Study authors reported few deaths (7 per 1000 in both the intervention and control groups), and we found low-certainty evidence that beta-blockers may make little or no difference to all-cause mortality at 30 days (risk ratio (RR) 0.95, 95% confidence interval (CI) 0.47 to 1.90; 29 studies, 4099 participants). For myocardial infarctions, we found no evidence of a difference in events (RR 1.05, 95% CI 0.72 to 1.52; 25 studies, 3946 participants; low-certainty evidence). Few study authors reported cerebrovascular events, and the evidence was uncertain (RR 1.37, 95% CI 0.51 to 3.67; 5 studies, 1471 participants; very low-certainty evidence). Based on a control risk of 54 per 1000, we found low-certainty evidence that beta-blockers may reduce episodes of ventricular arrhythmias by 32 episodes per 1000 (RR 0.40, 95% CI 0.25 to 0.63; 12 studies, 2296 participants). For atrial fibrillation or flutter, there may be 163 fewer incidences with beta-blockers, based on a control risk of 327 incidences per 1000 (RR 0.50, 95% CI 0.42 to 0.59; 40 studies, 5650 participants; low-certainty evidence). However, the evidence for bradycardia and hypotension was less certain. We found that beta-blockers may make little or no difference to bradycardia (RR 1.63, 95% CI 0.92 to 2.91; 12 studies, 1640 participants; low-certainty evidence), or hypotension (RR 1.84, 95% CI 0.89 to 3.80; 10 studies, 1538 participants; low-certainty evidence).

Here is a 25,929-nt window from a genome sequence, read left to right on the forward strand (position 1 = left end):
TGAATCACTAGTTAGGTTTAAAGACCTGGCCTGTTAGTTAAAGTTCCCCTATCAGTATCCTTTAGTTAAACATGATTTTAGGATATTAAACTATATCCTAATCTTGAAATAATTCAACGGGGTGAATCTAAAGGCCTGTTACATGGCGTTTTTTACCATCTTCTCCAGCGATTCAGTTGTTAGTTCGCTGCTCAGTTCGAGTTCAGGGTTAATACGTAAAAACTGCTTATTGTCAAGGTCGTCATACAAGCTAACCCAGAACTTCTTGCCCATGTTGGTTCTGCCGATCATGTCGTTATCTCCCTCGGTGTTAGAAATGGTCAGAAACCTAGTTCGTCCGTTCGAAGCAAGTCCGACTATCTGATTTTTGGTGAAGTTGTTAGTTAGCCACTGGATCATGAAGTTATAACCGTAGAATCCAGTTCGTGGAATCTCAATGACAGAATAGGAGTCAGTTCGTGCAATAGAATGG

We used GRADE to downgrade the certainty of evidence. Owing to studies at high risk of bias in at least one domain, we downgraded each outcome for study limitations. Based on effect size calculations in the previous review, we found an insufficient number of participants in all outcomes (except atrial fibrillation) and, for some outcomes, we noted a wide confidence interval; therefore, we also downgraded outcomes owing to imprecision. The evidence for atrial fibrillation and length of hospital stay had a moderate level of statistical heterogeneity which we could not explain, and we, therefore, downgraded these outcomes for inconsistency.